Joint custody or shared custody in a Connecticut divorce occurs when a court awards the child’s care equally to both parents. Except when issues such as child abuse, drug abuse or domestic violence are involved in a divorce, courts usually prefer to have both parents take an active role in their child’s upbringing.
Research has shown that the nature of the relationship between divorced parents will have an impact on the child’s emotional and psychological well-being. However, it requires some commitment and creative effort from both parents to manage a healthy and positive child rearing after a divorce.
Making it Work
When you are going through the divorce process, it is important to recognize that your marriage might have ended, but your family has not. Your foremost priority should be to act in the best interests of your child. That means responsible and mature co-parenting and placing your child’s needs before your own at all times.
You can begin on this new but constructive path after your divorce by separating your personal relationship with your ex-spouse from your new relationship with him or her as a co-parent. It will help if you and the other parent can both understand that your new relationship as co-parents is not about either of you, but entirely about the happy and healthy rearing of your children.
Never Put Your Child in the Middle
While it is understandable that your bitterness or resentment about your marriage dissolution may never completely disappear, you need to compartmentalize your emotions. Keep reminding yourself that your issues with your former spouse are not your child’s issues. Therefore, your child need not carry the same bitterness or resentment against the other parent.
Do not use your children as messengers
If you try to convey any messages to the other parent through your kids, you are putting them at the center of your personal conflict. Call, text or email your former spouse directly when you have to and keep the children out of your relationship issues.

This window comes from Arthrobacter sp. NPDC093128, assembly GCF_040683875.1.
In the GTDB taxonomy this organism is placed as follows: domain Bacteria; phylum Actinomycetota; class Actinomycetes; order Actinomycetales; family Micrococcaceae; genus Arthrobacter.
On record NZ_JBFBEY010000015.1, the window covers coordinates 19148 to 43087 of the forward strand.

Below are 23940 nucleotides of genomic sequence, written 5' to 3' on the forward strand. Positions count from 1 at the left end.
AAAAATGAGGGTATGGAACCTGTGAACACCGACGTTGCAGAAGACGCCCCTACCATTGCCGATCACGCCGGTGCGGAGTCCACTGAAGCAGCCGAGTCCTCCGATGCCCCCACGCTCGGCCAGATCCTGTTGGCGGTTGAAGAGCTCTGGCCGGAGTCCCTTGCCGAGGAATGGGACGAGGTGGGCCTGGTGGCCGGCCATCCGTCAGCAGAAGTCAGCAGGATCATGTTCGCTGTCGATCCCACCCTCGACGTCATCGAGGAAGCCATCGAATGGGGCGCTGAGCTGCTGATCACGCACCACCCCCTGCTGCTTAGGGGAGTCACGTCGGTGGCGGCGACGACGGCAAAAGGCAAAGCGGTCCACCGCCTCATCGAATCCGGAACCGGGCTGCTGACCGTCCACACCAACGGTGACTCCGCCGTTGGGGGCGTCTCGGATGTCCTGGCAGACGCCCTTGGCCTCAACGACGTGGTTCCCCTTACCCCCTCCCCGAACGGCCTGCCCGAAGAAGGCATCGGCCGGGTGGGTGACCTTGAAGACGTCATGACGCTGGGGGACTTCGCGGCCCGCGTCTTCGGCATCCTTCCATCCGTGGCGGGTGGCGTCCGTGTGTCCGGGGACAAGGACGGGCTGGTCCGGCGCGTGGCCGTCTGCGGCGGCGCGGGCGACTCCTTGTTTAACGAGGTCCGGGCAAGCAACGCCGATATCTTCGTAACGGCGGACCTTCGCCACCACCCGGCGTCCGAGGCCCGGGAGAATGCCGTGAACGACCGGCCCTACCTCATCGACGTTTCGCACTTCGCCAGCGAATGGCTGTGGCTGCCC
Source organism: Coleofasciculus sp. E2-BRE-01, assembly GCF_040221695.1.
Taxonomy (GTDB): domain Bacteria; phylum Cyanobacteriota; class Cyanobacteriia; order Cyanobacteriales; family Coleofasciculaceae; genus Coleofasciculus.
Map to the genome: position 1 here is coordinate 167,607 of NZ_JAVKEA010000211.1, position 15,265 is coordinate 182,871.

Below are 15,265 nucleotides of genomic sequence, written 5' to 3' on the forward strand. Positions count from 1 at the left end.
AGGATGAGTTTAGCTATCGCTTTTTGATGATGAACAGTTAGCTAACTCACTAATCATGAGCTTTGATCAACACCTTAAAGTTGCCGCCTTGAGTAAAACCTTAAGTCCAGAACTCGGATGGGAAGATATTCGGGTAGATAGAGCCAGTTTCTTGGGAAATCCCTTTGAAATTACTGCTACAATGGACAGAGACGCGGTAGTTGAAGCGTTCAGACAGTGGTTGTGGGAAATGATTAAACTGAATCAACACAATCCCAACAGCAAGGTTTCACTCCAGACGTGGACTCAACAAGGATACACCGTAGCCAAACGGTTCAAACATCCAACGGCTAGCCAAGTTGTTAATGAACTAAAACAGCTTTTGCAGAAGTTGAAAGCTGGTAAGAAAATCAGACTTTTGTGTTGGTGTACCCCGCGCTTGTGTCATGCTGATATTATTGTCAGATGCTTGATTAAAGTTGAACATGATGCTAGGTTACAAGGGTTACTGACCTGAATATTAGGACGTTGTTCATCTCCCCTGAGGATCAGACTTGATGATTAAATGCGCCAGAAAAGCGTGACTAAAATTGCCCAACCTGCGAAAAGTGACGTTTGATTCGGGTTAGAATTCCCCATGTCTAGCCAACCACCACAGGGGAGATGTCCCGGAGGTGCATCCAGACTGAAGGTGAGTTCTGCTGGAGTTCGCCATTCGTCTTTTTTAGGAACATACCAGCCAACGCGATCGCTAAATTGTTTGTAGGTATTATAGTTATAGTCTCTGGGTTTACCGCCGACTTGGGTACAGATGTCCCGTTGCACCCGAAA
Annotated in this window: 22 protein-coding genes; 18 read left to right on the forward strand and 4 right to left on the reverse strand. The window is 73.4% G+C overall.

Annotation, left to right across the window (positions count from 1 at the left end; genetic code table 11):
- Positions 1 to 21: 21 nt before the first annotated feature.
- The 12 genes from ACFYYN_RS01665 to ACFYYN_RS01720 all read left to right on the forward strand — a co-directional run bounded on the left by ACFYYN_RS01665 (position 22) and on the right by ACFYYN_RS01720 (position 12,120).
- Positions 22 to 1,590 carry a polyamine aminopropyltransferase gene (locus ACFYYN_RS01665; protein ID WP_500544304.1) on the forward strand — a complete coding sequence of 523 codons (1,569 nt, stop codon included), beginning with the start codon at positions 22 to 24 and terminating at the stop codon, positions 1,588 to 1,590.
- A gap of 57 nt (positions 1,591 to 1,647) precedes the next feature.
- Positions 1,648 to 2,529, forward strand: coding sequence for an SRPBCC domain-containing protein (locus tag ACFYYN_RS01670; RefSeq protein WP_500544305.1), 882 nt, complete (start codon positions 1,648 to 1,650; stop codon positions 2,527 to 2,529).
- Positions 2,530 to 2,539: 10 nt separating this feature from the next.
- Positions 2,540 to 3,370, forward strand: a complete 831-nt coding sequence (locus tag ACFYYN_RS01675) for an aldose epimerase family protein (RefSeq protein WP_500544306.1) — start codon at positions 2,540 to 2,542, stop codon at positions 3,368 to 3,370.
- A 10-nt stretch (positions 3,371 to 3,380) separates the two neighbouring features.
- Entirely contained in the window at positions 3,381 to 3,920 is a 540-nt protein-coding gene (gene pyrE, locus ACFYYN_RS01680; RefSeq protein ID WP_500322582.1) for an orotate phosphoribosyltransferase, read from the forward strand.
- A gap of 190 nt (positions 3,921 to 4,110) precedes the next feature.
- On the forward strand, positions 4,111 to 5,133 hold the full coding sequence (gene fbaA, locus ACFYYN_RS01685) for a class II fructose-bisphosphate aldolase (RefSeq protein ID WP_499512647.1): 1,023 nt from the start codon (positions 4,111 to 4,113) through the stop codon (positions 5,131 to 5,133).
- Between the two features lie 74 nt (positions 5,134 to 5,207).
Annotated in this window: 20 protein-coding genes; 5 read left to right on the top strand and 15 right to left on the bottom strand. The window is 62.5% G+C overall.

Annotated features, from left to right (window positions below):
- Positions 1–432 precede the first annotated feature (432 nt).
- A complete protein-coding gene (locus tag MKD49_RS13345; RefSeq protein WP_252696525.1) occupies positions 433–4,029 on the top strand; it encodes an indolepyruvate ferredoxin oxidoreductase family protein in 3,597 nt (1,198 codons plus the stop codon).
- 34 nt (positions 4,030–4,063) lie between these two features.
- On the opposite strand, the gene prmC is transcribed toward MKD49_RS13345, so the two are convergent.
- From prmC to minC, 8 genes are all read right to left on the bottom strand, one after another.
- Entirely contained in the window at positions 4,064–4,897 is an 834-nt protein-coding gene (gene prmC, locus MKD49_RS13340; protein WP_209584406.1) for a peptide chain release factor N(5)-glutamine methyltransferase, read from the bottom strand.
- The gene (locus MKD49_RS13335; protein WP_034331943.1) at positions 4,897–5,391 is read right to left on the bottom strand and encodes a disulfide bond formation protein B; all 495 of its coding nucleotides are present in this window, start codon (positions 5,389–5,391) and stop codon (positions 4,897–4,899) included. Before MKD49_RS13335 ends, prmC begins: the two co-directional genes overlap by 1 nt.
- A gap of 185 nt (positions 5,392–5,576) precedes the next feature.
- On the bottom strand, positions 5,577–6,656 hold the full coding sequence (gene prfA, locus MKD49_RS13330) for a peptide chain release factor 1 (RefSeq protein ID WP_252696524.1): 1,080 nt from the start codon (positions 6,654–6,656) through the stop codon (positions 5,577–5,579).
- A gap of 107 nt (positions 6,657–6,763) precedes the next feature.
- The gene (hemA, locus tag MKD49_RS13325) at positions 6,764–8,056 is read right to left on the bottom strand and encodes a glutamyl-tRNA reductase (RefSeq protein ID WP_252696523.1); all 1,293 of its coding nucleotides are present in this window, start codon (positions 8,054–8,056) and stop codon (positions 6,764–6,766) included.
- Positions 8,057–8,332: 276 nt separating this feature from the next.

Never speak negatively to the child about the co-parent
If you have strong feelings against your ex-spouse, keep them to yourself. Do not make negative comments about him or her in front of your child, and never make them feel as if they have to choose their loyalties. Allow your child the right to maintain a positive relationship with their other parent without any pressure or influence.
Maintain Constructive Communication with the Co-Parent
Positive communication with your former spouse begins with listening. When you listen patiently, you are conveying to the other parent that you respect their point of view regarding child rearing, even if you may not agree with it.
Exercise restraint in your speech
Communicating as co-parents is most likely going to be unavoidable through the entire length of your child’s younger years (if not longer). Practice restraint and train your mind to not overreact to anything that the other party may say. Over time, you will learn to switch off the emotional buttons he or she may try to press.
Commit to frequent engagement
While it is going to be tough in the initial stages after your divorce, regular and consistent engagement with your former spouse will make life easier for everyone. When you communicate frequently with the co-parent, your children will feel more secure and start believing they have a united force to protect them.
Restrict conversations to children’s issues
During your exchanges with your ex, never allow the conversation to digress into conflicting areas related to your needs or the other party’s needs. All communication should always be only about your child’s needs.
Make Key Decisions about Your Child Jointly
All major decisions about your child’s life should involve both you and the other parent. In the best interests of your child, it is vital for you to be forthcoming and transparent about important issues concerning your child.
Whether you both attend the child’s medical appointments together, or mutually decide to designate one of you to engage primarily with the medical professionals, keep one another updated and informed.
Following a divorce, make sure that you inform your child’s school about the changed situation at your home. Talk ahead of time with the other parent about class and exam schedules, parent-teacher conferences, extra-curricular activities, and events where your child is participating.
Financial issues related to the child’s expenses often become a bone of contention between co-parents. Create a mutually agreeable budget and maintain updated records for all shared expenses. If the co-parent provides an opportunity for your child that you could not provide, accept it graciously.
Schedule a Free Initial Consultation with an Accomplished Divorce Attorney
If you are contemplating a divorce or going through divorce or child custody proceedings, you need strong legal counsel by your side. Speak to the experienced Connecticut divorce lawyers at APEX Law Firm, LLC today. Call us at 860-900-0900 or contact us online for a consultation.